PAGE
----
MPAs have attracted significant attention due to their distinctive tunable properties. The development of nanotechnology has provided a greater range of metamaterial absorber applications. Landy et al. (2008) first proposed and implemented an experimental MPA in the microwave band. Subsequent research has resulted in the utilization of MPAs in various light wavebands: microwave (Zhang et al., 2019); ultraviolet (Zeng et al., 2021; Mehrabi et al., 2022; Takashima et al., 2022; Wang et al., 2022); visible (Yu et al, 2020a; Liu et al., 2020; Issah et al., 2021); infrared (Enoch et al., 2004; Wu et al, 2020a; Zhou et al., 2021; Shi et al., 2022; Wang et al., 2024); terahertz (Cong et al., 2015; Wang et al., 2019; Wu, 2020; Zheng et al., 2022). Due to the ultra-thin structure, broadband and high absorption capacities, MPAs have been widely used in imaging (Diem et al., 2009; Tittl et al., 2015; Zhang et al., 2024), sensing (Sabah et al., 2018), and solar energy collection (Yu et al, 2020b; Lin et al., 2020). Typical MPAs consist of a periodic array, a three-layer structure composed of metal-dielectric-metal (MDM). As a result of electromagnetic resonance, the high absorption shown by MDM occurs within a narrowband range (Cong et al., 2015). In recent years, researchers have been actively working to expand the bandwidth of absorbers. Arranging multi-shapes in the top layer represents a common approach to expanding bandwidth. Shobhit et al. proposed a metasurface solar absorber based on a Ge2Sb2Te5 (GST) substrate (Patel et al., 2022). They adopted a square and a circle as the top-level periodic structure with a resultant absorption above 90% from ultraviolet to near-infrared band regions. Liang et al. (2022) designed a 4-layer ultra-broadband absorber with a second-order Peano fractal curve (PFC) metasurface; the average absorption reached 94.3%, with wavelengths ranging from 12.3 to 32 μm (Liang et al., 2022). Zheng et al. (2022) proposed a three-layer structure absorber with a VO2 circular resonator, and explained the working principle in the basis of a distribution of the electric field. Following absorber optimization, the absorption was close to 100% at 3.7–9.7 THz. Due to resonance coupling of the horizontal plane, the bandwidth was greatly expanded. The design of a vertically-stacked resonator structure can enhance absorption. Wang et al. (2022) proposed an absorber integrated with metallic rings, where the associated average absorption exceeded 91% within the wavelength range 0.2–7 μm. Multilayer structures serve to expand the absorption bandwidth, as do the use of lumped-elements and plasmonic-nanocomposites.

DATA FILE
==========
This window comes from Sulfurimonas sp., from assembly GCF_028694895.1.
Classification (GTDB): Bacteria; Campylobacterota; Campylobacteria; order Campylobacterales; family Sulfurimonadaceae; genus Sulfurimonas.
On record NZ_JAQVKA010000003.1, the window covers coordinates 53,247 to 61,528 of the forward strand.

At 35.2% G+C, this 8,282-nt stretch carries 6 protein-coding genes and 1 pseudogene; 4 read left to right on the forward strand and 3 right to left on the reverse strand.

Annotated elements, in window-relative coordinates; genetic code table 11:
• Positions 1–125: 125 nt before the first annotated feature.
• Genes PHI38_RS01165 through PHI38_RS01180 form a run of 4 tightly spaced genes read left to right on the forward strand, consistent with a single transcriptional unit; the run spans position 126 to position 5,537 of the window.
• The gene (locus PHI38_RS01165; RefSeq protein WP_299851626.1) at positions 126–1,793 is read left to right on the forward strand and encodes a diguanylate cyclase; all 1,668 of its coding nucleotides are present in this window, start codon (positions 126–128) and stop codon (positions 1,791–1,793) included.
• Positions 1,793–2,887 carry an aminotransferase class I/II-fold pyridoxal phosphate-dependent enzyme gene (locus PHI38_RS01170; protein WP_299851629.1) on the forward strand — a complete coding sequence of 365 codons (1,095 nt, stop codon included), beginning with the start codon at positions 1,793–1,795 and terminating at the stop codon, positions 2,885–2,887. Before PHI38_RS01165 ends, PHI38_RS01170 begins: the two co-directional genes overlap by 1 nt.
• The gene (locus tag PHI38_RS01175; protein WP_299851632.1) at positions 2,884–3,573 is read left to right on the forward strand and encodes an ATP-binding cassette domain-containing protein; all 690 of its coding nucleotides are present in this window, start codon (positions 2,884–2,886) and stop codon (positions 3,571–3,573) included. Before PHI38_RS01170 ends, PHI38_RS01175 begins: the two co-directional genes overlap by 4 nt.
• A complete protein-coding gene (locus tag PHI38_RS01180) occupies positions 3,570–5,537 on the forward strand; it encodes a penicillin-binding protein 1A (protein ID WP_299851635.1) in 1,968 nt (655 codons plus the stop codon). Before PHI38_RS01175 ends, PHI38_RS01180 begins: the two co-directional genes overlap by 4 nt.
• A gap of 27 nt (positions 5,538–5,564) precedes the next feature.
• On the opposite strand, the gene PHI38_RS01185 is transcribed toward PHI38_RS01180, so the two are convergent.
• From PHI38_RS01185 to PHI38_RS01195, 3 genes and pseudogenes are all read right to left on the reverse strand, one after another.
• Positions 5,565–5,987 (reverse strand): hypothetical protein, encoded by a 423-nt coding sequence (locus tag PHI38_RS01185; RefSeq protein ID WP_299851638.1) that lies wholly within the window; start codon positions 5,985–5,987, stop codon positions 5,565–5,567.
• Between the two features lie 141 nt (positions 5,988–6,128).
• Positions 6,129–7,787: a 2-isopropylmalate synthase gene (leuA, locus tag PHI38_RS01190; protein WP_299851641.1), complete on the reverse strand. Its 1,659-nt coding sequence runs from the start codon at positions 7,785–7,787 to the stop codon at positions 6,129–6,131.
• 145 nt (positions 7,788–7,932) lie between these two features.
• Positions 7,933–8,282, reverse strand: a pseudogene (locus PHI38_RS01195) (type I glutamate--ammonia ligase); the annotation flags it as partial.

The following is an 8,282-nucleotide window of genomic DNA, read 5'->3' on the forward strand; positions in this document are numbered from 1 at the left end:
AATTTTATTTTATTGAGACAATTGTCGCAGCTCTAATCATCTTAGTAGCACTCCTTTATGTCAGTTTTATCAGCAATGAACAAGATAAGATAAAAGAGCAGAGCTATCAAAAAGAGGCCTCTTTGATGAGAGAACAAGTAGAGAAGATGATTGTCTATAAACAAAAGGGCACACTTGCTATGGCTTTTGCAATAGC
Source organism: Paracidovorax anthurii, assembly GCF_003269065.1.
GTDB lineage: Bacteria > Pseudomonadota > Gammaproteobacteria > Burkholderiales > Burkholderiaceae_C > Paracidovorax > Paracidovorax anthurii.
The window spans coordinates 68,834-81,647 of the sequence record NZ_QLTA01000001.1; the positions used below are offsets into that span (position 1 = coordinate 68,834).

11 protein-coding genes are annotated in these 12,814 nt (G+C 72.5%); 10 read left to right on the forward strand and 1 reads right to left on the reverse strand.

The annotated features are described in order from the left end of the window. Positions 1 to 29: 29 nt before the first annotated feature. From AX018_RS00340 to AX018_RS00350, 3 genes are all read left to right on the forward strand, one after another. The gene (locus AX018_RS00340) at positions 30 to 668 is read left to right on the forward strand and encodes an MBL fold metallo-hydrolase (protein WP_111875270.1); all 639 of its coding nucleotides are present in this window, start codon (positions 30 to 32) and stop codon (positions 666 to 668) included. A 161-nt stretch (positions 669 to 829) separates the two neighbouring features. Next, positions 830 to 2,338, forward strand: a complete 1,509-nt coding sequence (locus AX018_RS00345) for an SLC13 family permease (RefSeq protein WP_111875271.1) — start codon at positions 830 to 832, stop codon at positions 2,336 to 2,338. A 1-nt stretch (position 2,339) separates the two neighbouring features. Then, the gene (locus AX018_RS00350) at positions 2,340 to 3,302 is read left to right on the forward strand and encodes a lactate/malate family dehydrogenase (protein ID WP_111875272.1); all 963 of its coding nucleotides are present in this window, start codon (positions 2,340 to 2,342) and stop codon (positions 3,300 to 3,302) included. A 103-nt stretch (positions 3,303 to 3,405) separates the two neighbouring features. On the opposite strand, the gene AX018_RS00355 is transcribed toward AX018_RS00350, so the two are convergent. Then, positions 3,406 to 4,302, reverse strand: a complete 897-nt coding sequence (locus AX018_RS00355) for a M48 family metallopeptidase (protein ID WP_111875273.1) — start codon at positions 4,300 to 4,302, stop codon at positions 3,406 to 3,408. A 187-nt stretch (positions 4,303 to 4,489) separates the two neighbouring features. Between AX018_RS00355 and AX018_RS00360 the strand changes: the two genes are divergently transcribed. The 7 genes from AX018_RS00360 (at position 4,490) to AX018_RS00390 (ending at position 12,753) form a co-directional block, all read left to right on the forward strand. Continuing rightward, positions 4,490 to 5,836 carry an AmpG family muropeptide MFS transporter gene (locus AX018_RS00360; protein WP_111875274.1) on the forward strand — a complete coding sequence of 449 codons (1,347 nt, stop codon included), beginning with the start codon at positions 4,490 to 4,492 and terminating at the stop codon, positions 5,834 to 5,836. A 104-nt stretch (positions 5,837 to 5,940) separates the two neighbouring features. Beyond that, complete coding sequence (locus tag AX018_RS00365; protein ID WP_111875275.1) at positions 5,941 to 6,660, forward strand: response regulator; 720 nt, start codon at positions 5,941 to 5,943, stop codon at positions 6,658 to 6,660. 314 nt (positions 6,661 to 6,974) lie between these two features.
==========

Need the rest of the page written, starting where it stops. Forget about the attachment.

The spectral band of the mentioned absorbers mainly focuses on terahertz, long-wave infrared, and visible light to near-infrared regions. There is currently limited reporting on wideband absorbers in the near-infrared to mid-infrared range. The near-infrared wideband absorption is not only applicable to environment detection (Wu et al, 2020b) but also can manage stray light and reduce interference. This is particularly crucial in optical communication systems, aiding in minimizing signal loss and maintaining signal integrity (Liu et al., 2022). The mid-infrared band is associated with thermal infrared remote sensing (Liu et al., 2021), infrared camouflage (Qin et al., 2022), and optical imaging (Zeng et al., 2018). The 2.50–5.00 μm range marks the beginning of the thermal infrared spectrum and is a crucial window for ground-based observations, encompassing the L and M bands. Multi-band infrared absorbers have a broader range of applications compared to single-band absorbers. However, achieving dual-band wideband high absorption poses a challenge due to the negative correlation between bandwidth and absorption rate. Li et al. (2022) designed a multi-layer nanorod structure to achieve full coverage absorption in the range of 3.00–5.00 μm. The absorption of their proposed absorber was only 86%. However, their research focuses only on the mid-infrared single band, and the absorption performance is relatively low. Wu et al. (2023) achieved an absorption efficiency of 93.5% in the 2.00–5.40 μm range by incorporating a metal (Ti) into the dielectric layer (Al2O3). The resultant absorber delivered excellent absorption performance from the near-infrared to the mid-infrared region, but the absorption rate still below 95%. In this study, we proposed an ultra-broadband metamaterial absorber consisting of a MDMDM (Ti-SiO2-Ti-SiO2-Ti) structure with a top-level periodic nano-cross shape. The absorption rate is 97.41% from 2.05 to 6.08 μm for light as a transverse electric (TE) plane-wave, with the wave perpendicular to the z direction and electrical field transmissions along the x direction. Moreover, Ti and SiO2 are sufficiently abundant to facilitate widespread manufacturing. As shown in Table 1, in comparison to previous research on near-infrared and mid-infrared absorbers, our proposed absorber not only achieves dual-band infrared absorption in the near-infrared and mid-infrared regions but also demonstrates a significant improvement in bandwidth and absorption rate.